The ASCO survey, which was primarily authored by Dr. Ezekiel Emanuel of the National Institutes of Health, also revealed that the strong decrease in doctor support for so-called mercy killing was offset by the increasing difficulty in obtaining adequate doctor education and patient care for the terminally ill. The survey showed that most recent medical school graduates do not learn about end-of-life care, that 56% of American oncologists report difficulty in obtaining palliative care services for their terminally ill patients, that nearly 50% of oncologists do not feel competent to manage depression among dying patients and that role models are the most effective teaching method to educate about end-of-life care.
“Education of physicians and access to palliative care services remain the greatest obstacles to providing high-quality end-of-life care,” said Dr. Robert Mayer, president of ASCO, who has made improving end-of-life care of cancer patients a major focus of his tenure. “The less access physicians have to such services, the more likely they are to grant requests for physician-assisted suicide and euthanasia. We must continue to improve palliative care in order to render euthanasia and assisted suicide unnecessary.”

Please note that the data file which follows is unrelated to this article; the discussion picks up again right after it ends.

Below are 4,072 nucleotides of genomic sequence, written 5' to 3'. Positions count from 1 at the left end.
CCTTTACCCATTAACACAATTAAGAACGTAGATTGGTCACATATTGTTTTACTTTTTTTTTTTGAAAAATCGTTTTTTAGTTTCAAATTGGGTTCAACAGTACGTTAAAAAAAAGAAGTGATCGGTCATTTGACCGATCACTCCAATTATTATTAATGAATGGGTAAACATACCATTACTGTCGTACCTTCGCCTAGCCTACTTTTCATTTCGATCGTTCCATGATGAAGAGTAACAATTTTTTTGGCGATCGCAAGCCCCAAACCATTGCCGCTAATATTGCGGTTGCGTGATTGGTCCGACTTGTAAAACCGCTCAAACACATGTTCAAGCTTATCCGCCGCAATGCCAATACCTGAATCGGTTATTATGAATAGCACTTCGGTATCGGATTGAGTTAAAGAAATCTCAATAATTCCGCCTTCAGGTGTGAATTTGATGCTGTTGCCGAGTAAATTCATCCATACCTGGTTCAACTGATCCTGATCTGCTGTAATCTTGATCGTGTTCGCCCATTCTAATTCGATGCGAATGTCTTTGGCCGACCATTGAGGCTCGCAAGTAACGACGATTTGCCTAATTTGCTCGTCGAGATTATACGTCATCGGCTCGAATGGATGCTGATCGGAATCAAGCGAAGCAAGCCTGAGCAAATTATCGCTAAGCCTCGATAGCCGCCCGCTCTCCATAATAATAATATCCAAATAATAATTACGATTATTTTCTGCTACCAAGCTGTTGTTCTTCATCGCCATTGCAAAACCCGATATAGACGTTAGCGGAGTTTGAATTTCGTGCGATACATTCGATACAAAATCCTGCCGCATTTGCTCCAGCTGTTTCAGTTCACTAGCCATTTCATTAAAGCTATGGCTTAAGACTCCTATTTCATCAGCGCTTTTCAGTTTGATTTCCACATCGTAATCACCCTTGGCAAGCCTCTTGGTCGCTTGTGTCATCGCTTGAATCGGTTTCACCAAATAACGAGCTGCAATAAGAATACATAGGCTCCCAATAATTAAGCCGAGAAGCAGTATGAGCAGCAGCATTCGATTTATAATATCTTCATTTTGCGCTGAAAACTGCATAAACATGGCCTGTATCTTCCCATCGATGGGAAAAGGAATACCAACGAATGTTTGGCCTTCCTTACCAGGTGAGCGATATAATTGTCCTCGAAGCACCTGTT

ASCO isn't the only group to focus on providing better education and more accessible resources to help physicians deal with end-of-life care. On May 11, the American Medical Association (AMA) began a widely publicized two-year campaign to educate the country's physicians on how to better care for terminally ill patients. This campaign, Education for Physicians on End-of-Life Care, will attempt to reach every doctor in the United States in a “grassroots, train-the-trainer program” to be funded in part by the Robert Wood Johnson Foundation. Dr. Robert Reardon, AMA board chairman, called it one of the most important initiatives in which the AMA has ever been involved.
Other groups such as the Michigan Circle of Life are offering clinical training, pain management and public information programs to address end-of-life issues.